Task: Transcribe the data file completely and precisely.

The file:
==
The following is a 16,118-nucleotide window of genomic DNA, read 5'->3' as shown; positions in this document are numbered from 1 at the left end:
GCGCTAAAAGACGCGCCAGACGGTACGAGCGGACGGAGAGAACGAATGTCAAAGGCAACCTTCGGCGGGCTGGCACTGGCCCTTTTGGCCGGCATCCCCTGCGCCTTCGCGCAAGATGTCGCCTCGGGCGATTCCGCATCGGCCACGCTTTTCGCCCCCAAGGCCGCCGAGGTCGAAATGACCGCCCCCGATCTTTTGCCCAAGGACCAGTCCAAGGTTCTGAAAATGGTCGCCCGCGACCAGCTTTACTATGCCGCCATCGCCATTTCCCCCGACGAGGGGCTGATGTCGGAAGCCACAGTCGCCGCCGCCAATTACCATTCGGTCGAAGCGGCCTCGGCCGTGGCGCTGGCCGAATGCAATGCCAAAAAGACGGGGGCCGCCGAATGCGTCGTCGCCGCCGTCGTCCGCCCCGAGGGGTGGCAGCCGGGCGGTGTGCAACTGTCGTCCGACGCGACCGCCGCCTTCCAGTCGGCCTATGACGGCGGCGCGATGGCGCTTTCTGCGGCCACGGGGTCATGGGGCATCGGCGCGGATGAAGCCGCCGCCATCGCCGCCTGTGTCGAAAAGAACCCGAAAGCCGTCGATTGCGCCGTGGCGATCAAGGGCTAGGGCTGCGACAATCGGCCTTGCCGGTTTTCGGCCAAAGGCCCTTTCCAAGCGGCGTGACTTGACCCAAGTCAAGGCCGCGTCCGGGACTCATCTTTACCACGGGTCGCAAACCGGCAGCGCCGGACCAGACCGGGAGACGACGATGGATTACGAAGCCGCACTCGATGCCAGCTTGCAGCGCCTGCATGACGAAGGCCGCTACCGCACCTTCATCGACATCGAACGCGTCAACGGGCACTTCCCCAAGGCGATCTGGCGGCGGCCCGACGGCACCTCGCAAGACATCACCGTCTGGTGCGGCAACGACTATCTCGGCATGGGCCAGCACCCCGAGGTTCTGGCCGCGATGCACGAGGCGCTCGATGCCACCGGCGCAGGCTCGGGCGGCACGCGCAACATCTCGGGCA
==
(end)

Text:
The following is a 16,118-nucleotide window of genomic DNA, read 5'->3' as shown; positions in this document are numbered from 1 at the left end:
GCGCTAAAAGACGCGCCAGACGGTACGAGCGGACGGAGAGAACGAATGTCAAAGGCAACCTTCGGCGGGCTGGCACTGGCCCTTTTGGCCGGCATCCCCTGCGCCTTCGCGCAAGATGTCGCCTCGGGCGATTCCGCATCGGCCACGCTTTTCGCCCCCAAGGCCGCCGAGGTCGAAATGACCGCCCCCGATCTTTTGCCCAAGGACCAGTCCAAGGTTCTGAAAATGGTCGCCCGCGACCAGCTTTACTATGCCGCCATCGCCATTTCCCCCGACGAGGGGCTGATGTCGGAAGCCACAGTCGCCGCCGCCAATTACCATTCGGTCGAAGCGGCCTCGGCCGTGGCGCTGGCCGAATGCAATGCCAAAAAGACGGGGGCCGCCGAATGCGTCGTCGCCGCCGTCGTCCGCCCCGAGGGGTGGCAGCCGGGCGGTGTGCAACTGTCGTCCGACGCGACCGCCGCCTTCCAGTCGGCCTATGACGGCGGCGCGATGGCGCTTTCTGCGGCCACGGGGTCATGGGGCATCGGCGCGGATGAAGCCGCCGCCATCGCCGCCTGTGTCGAAAAGAACCCGAAAGCCGTCGATTGCGCCGTGGCGATCAAGGGCTAGGGCTGCGACAATCGGCCTTGCCGGTTTTCGGCCAAAGGCCCTTTCCAAGCGGCGTGACTTGACCCAAGTCAAGGCCGCGTCCGGGACTCATCTTTACCACGGGTCGCAAACCGGCAGCGCCGGACCAGACCGGGAGACGACGATGGATTACGAAGCCGCACTCGATGCCAGCTTGCAGCGCCTGCATGACGAAGGCCGCTACCGCACCTTCATCGACATCGAACGCGTCAACGGGCACTTCCCCAAGGCGATCTGGCGGCGGCCCGACGGCACCTCGCAAGACATCACCGTCTGGTGCGGCAACGACTATCTCGGCATGGGCCAGCACCCCGAGGTTCTGGCCGCGATGCACGAGGCGCTCGATGCCACCGGCGCAGGCTCGGGCGGCACGCGCAACATCTCGGGCA